Mixing & Mastering #1

All About The Stems

Stems is just a catch word for an audio track containing an element of your song (verse, hook, snare, bass etc). The quality of these tracks is of immense importance as they establish the 'ceiling of awesomeness' that the resulting mix can achieve. Remember that a mix is not a live performance. In a live performance the audience can feed off of your energy directly. More importantly, a live performance exists for the duration of the song/set and when it ends it exists only in the hearts and minds of your audience (like theater). A mix is forever (like film). That one part you wish you had done just a little differently slowly drives you mad with time. Because recorded music is made to be listened to again and again, precision has become a bigger and bigger deal. I have worked on dozens of concert videos and can tell you that even those 'live performances' are highly edited before distribution. A good engineer will make great stems into an awesome mix. Conversely, the same engineer, with great effort, may be able to turn bad stems into an acceptable mix. 


So what is a quality stem? One with a high signal to noise ratio and one that captured a high quality 'image' of the sound source. We'll avoid the 'tracking' (recording) rabbit hole and stop there...

Spring Cleaning

So, back to mixing, let's assume we have our high quality stems. In the perfect world, most engineers would start with cleanup and recon work. This would involve removing/lowering noise between audio content, performing basic repairs (swapping flubbed note or or fixing a mic pop), dialing in breaths and so on. This would also involve listening through all the tracks and making note of 'cool licks' that should get their day in the sun. This also gives engineers a chance to acquaint themselves with the piece. Remember that the first time they heard your piece may have been when you walked in the door. This 'listen through' will help them to make quality editing and mix decisions and get the most out of your piece. This step is usually the one sacrificed during a 'quickie mix'. It is also (along with pitch and timing) the source of the most common complaints brought up after the fact. So if possible, do not skip this step, as it is foundational and, like 'stem quality', will determine how great a mix can be.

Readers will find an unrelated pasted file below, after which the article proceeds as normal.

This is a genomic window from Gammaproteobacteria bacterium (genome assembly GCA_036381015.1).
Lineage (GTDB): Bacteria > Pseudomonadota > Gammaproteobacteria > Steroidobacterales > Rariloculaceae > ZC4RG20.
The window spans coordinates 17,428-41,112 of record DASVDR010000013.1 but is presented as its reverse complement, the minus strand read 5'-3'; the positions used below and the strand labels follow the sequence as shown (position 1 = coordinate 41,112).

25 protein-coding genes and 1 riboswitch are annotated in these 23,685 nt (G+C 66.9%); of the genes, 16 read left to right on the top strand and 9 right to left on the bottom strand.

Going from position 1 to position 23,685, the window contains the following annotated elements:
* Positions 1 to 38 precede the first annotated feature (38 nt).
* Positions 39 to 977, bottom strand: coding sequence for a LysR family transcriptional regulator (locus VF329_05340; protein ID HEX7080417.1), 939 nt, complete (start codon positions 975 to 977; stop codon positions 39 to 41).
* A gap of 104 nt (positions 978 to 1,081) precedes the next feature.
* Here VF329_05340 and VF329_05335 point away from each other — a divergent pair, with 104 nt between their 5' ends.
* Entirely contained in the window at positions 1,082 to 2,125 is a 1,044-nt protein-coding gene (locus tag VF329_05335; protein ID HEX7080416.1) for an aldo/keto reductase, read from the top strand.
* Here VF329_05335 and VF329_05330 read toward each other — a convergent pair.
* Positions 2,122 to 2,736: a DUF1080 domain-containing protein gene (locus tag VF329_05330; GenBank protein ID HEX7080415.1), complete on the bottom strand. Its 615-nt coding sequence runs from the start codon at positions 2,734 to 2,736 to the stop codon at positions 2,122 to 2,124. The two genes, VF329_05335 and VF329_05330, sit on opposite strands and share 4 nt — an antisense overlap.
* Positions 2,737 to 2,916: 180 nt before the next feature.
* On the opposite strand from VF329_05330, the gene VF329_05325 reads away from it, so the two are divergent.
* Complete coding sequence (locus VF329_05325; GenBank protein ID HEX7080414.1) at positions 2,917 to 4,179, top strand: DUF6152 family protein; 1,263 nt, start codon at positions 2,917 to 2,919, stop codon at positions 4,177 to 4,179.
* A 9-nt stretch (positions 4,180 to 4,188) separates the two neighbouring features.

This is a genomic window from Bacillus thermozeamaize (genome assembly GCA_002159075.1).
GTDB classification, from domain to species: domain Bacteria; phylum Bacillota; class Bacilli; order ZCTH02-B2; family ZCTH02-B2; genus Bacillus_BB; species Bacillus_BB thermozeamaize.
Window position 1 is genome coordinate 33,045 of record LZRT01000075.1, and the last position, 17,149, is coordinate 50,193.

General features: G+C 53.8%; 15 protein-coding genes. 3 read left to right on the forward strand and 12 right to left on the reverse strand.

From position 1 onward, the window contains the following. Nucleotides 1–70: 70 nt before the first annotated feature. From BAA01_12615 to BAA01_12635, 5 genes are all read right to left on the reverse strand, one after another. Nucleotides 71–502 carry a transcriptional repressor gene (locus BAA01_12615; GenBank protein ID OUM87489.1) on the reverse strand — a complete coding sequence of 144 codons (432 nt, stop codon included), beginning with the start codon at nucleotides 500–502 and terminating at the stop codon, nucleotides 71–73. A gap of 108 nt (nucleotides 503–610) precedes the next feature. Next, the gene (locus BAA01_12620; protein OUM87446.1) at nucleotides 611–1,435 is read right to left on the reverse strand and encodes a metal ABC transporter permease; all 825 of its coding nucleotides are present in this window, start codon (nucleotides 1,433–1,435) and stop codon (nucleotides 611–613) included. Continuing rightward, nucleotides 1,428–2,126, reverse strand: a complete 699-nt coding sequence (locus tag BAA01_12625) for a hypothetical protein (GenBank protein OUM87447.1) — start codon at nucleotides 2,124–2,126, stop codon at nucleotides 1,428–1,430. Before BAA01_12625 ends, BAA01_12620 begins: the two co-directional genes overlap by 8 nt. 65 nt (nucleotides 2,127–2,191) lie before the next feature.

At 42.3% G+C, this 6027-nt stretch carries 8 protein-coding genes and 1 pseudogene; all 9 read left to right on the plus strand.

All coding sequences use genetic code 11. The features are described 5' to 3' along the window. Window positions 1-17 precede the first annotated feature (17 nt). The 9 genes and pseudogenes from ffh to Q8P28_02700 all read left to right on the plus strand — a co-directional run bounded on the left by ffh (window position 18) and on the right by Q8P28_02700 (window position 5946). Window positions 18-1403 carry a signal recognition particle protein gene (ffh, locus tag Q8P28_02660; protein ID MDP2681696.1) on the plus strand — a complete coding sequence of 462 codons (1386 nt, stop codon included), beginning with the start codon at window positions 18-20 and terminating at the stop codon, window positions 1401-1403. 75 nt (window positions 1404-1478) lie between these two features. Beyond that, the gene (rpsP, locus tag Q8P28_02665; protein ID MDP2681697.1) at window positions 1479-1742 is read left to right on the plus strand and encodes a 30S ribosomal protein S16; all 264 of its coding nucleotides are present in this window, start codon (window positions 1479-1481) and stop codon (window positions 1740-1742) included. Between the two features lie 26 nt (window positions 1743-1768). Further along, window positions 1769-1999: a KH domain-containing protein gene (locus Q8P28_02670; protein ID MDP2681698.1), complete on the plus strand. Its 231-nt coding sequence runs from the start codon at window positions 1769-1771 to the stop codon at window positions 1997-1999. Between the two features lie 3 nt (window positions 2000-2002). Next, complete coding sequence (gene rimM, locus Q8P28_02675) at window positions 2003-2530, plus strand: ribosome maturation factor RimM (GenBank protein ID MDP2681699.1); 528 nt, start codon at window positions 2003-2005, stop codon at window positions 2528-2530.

If money is an issue and you have a set up of your own, you could do this step before you deliver the stems. Just make make sure the edits are clean and the stems are as dry (unprocessed) as possible. Another possibility is that you could make a note of any needed edits/cool bits and share that with the engineer when you deliver the stems.


The next part of editing would be pitch and timing. No matter how good the musician, in today's commercial market, these edits must be made. In 'live' and 'classic era' work it is done with a very gentle touch, but it is still done. Otherwise, with each listen through, the flat note here or the 'out of synch' rhythmic passage there will sound more and more prominent until you want to claw your eyes out.

Once again if money is an issue and you do the recording yourself, you can make sure the takes you keep are as accurate (pitch and timing) as possible. In vocals pay close attention to the ends of phrases as they tend to go flat. Guitars and basses should be tuned continuously, especially if they are to be paired with keyboards or other 'perfectly tuned' elements. Make sure that the rhythm section is tight, particularly drums and bass, as they constitute the rhythmic foundation of the whole piece.

The editing phase is an extremely important but often overlooked part of mixing. It is best to address these issues first, as many mixing decisions will be based on the initial stems/edits. A stem change after the fact could invalidate hours or even days of work. This can put great strain on the artist/engineer relationship, especially if working within a flat fee arrangement. Next time we will discuss some editing tricks and delve into the 'rough mix' phase.

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About the author

Marc Antonio Pritchett is a working actor, musician and fight coordinator in the greater Los Angeles area. He is the co-founder and lead engineer at Steel Dawn Recording Studio.

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